Visual Patent Analysis – What and Why?

For companies it is critical to detect white-spaces and patent minefields early in the R&D cycle each of which can perhaps generate or save millions of dollars at a later stage. Traditional graphs and charts are good for displaying the results of an analysis activity but not for quickening and improving the analysis process.

An increasingly used mechanism is visual analysis of patents that involves 2-Dimensional spatial patent visualization and leverages the capability of the human visual system to identify patterns and anomalies. The key advantages of visual patent analysis are that you can drastically reduce the time-to-insights and explore IP-congested technology spaces in a swift but efficient fashion.

The ease of use and intuitive nature of visual analysis tools makes it easy for even business and R&D teams to use for their analysis needs. (Usually in organizations, the R&D, the patent information team, the legal team, the marketing cum business strategy team and the licensing team are involved in various parts of the IP strategy driving a product.)

Automation Landscape

Other important benefits which visual patent analysis provides:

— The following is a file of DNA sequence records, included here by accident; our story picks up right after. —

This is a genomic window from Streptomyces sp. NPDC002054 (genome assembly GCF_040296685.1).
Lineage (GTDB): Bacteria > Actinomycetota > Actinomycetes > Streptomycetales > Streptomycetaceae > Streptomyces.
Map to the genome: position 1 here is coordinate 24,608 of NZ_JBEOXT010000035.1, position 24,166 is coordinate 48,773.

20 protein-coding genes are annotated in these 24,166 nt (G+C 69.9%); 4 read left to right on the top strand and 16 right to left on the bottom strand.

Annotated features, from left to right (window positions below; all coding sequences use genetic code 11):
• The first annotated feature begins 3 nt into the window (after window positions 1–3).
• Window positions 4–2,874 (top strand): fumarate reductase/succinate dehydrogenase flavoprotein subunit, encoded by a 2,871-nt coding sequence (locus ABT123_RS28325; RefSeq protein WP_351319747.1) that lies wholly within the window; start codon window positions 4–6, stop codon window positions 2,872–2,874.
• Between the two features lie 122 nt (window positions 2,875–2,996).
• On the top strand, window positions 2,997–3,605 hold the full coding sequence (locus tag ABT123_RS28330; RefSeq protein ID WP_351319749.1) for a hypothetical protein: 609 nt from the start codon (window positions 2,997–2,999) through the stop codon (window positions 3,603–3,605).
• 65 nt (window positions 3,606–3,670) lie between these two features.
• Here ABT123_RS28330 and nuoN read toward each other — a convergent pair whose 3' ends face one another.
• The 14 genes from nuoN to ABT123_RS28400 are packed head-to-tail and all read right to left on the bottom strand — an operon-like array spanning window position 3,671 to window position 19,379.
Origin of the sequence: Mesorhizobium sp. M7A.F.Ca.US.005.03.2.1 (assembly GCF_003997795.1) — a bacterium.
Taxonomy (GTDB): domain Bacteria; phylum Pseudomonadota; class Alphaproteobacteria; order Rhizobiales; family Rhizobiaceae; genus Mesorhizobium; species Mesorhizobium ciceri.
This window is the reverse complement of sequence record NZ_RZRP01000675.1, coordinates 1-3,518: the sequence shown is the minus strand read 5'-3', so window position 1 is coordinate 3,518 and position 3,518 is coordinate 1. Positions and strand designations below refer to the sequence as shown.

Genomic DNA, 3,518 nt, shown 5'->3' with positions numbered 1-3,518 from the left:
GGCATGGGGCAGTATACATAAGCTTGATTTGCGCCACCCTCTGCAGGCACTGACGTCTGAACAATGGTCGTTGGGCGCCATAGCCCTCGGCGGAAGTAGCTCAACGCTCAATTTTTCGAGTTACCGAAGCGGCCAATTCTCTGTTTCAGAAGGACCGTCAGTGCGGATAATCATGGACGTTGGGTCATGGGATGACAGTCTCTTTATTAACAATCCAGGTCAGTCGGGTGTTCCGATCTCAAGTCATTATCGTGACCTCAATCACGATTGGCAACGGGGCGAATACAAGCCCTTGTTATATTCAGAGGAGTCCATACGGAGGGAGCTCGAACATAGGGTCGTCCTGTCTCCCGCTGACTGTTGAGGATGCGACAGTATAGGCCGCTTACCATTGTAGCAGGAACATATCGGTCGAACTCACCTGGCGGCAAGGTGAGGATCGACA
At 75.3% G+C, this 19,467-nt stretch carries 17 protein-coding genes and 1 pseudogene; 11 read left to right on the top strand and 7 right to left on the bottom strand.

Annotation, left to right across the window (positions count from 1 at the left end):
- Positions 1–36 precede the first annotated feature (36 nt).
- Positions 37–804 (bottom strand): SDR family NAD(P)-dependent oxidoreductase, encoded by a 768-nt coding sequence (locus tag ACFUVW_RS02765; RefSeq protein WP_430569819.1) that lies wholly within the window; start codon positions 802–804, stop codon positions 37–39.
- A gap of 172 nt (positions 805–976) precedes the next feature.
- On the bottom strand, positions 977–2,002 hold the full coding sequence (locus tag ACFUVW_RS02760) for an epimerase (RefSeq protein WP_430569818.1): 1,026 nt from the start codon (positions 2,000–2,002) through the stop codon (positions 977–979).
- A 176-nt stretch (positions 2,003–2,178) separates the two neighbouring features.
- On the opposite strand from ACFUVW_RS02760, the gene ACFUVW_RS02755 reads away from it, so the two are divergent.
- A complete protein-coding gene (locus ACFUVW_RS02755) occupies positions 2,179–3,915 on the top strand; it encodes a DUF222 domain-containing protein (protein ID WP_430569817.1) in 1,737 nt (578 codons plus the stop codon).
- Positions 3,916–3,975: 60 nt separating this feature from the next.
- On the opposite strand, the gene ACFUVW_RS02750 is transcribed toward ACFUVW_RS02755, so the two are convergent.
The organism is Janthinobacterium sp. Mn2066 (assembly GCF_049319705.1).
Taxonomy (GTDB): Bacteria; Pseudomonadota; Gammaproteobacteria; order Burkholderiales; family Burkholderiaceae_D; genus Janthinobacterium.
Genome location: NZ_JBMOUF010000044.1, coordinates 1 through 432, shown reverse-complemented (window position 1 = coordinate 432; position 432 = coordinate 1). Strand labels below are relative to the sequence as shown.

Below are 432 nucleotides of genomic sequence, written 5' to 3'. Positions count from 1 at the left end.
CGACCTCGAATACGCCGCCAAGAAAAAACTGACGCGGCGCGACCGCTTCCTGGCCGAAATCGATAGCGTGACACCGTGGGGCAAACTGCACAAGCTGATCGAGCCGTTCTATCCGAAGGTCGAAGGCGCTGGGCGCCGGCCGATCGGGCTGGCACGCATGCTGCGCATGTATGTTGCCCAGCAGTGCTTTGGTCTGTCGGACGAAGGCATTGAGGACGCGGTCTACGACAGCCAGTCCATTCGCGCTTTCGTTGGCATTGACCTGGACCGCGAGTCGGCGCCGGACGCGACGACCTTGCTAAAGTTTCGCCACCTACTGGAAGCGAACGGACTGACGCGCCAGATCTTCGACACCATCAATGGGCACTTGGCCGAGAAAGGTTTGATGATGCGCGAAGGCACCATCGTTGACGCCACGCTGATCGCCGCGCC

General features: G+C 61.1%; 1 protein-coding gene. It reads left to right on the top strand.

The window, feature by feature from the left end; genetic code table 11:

• Ease of navigation across relationships- Can be used for exploring through networks of relationship between companies, inventors and their research or you can also explore semantic relationships between patent content.
• Quick interpretation – 2-Dimensional spatial mapping of technology clusters remains as one of most comprehensible ways to represent a landscape and can be easily interpreted
• The Peripheral vision advantage – You can benefit from being cognizant of the clusters around your focus area. In some case these “peripheral clusters” may contain the golden nugget you seek.
• Powerful highlighting, search and dissection tools combined with a rich intuitive display makes is easy to detect patterns and irregularities within the patent landscape. Such capabilities make the visualization many times more powerful. For instance Google Maps would’t be as powerful without it’s built in geographical search, highlighting and other navigational options.
• Clusters that are co-located based on semantic similarity are very useful when conducting infringement analysis. (Ofcourse, visual analysis tools must allow for clusters to be generated specifically from the claims section for undertaking infringement analysis)

To sum up, visual analysis is a powerful method to address challenges posed by patent information overload.